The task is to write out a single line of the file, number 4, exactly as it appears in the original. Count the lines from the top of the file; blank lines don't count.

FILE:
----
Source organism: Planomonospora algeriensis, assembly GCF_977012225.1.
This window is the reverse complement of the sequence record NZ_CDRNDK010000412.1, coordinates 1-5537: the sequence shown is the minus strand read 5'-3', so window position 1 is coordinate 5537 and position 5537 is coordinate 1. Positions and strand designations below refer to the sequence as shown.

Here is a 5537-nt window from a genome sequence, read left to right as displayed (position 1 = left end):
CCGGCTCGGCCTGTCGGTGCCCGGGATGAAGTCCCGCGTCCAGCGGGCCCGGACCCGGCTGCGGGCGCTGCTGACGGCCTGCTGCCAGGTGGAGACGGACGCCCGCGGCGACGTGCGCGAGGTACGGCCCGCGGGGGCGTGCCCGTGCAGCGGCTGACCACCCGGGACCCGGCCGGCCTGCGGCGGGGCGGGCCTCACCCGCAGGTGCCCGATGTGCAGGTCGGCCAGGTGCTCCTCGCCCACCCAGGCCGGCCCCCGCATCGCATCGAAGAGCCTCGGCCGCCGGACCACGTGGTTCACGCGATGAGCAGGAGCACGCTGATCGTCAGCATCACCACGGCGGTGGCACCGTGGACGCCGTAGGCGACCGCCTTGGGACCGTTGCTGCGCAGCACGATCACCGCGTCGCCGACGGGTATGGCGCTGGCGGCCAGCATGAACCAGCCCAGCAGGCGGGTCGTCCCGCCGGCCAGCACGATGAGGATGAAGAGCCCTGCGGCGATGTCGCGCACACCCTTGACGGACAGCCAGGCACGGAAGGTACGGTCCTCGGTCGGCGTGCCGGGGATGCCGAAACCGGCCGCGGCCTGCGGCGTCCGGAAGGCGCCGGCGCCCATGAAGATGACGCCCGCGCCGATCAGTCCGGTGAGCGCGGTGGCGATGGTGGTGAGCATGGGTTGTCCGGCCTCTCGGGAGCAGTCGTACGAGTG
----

CCGGCTCGGCCTGTCGGTGCCCGGGATGAAGTCCCGCGTCCAGCGGGCCCGGACCCGGCTGCGGGCGCTGCTGACGGCCTGCTGCCAGGTGGAGACGGACGCCCGCGGCGACGTGCGCGAGGTACGGCCCGCGGGGGCGTGCCCGTGCAGCGGCTGACCACCCGGGACCCGGCCGGCCTGCGGCGGGGCGGGCCTCACCCGCAGGTGCCCGATGTGCAGGTCGGCCAGGTGCTCCTCGCCCACCCAGGCCGGCCCCCGCATCGCATCGAAGAGCCTCGGCCGCCGGACCACGTGGTTCACGCGATGAGCAGGAGCACGCTGATCGTCAGCATCACCACGGCGGTGGCACCGTGGACGCCGTAGGCGACCGCCTTGGGACCGTTGCTGCGCAGCACGATCACCGCGTCGCCGACGGGTATGGCGCTGGCGGCCAGCATGAACCAGCCCAGCAGGCGGGTCGTCCCGCCGGCCAGCACGATGAGGATGAAGAGCCCTGCGGCGATGTCGCGCACACCCTTGACGGACAGCCAGGCACGGAAGGTACGGTCCTCGGTCGGCGTGCCGGGGATGCCGAAACCGGCCGCGGCCTGCGGCGTCCGGAAGGCGCCGGCGCCCATGAAGATGACGCCCGCGCCGATCAGTCCGGTGAGCGCGGTGGCGATGGTGGTGAGCATGGGTTGTCCGGCCTCTCGGGAGCAGTCGTACGAGTG